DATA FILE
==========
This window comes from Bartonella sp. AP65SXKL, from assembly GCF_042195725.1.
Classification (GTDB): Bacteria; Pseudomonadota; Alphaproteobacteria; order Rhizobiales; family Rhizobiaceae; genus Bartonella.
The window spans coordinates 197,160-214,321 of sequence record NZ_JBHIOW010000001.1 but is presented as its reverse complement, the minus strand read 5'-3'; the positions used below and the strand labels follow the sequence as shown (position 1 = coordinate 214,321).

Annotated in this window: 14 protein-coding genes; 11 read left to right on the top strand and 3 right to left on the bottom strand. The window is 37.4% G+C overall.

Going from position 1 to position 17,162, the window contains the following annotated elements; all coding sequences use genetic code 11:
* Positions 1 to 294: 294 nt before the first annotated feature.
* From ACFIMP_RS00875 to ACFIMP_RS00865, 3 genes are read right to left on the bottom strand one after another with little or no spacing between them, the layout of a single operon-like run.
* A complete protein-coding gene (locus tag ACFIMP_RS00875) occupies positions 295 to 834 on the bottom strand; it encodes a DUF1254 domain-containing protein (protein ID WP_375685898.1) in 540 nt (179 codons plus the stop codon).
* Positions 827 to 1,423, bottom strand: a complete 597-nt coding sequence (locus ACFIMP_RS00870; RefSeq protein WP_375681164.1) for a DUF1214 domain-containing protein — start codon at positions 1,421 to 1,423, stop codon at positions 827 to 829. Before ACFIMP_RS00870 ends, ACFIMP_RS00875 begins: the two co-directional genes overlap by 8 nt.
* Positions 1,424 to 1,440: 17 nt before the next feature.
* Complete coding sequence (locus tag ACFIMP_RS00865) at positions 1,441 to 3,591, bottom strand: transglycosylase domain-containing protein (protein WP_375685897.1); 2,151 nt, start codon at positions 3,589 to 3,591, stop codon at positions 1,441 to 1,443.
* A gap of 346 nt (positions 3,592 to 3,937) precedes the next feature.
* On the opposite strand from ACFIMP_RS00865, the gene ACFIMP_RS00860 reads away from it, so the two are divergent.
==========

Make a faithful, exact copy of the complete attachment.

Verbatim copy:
This window comes from Bartonella sp. AP65SXKL, from assembly GCF_042195725.1.
Classification (GTDB): Bacteria; Pseudomonadota; Alphaproteobacteria; order Rhizobiales; family Rhizobiaceae; genus Bartonella.
The window spans coordinates 197,160-214,321 of sequence record NZ_JBHIOW010000001.1 but is presented as its reverse complement, the minus strand read 5'-3'; the positions used below and the strand labels follow the sequence as shown (position 1 = coordinate 214,321).

Annotated in this window: 14 protein-coding genes; 11 read left to right on the top strand and 3 right to left on the bottom strand. The window is 37.4% G+C overall.

Going from position 1 to position 17,162, the window contains the following annotated elements; all coding sequences use genetic code 11:
* Positions 1 to 294: 294 nt before the first annotated feature.
* From ACFIMP_RS00875 to ACFIMP_RS00865, 3 genes are read right to left on the bottom strand one after another with little or no spacing between them, the layout of a single operon-like run.
* A complete protein-coding gene (locus tag ACFIMP_RS00875) occupies positions 295 to 834 on the bottom strand; it encodes a DUF1254 domain-containing protein (protein ID WP_375685898.1) in 540 nt (179 codons plus the stop codon).
* Positions 827 to 1,423, bottom strand: a complete 597-nt coding sequence (locus ACFIMP_RS00870; RefSeq protein WP_375681164.1) for a DUF1214 domain-containing protein — start codon at positions 1,421 to 1,423, stop codon at positions 827 to 829. Before ACFIMP_RS00870 ends, ACFIMP_RS00875 begins: the two co-directional genes overlap by 8 nt.
* Positions 1,424 to 1,440: 17 nt before the next feature.
* Complete coding sequence (locus tag ACFIMP_RS00865) at positions 1,441 to 3,591, bottom strand: transglycosylase domain-containing protein (protein WP_375685897.1); 2,151 nt, start codon at positions 3,589 to 3,591, stop codon at positions 1,441 to 1,443.
* A gap of 346 nt (positions 3,592 to 3,937) precedes the next feature.
* On the opposite strand from ACFIMP_RS00865, the gene ACFIMP_RS00860 reads away from it, so the two are divergent.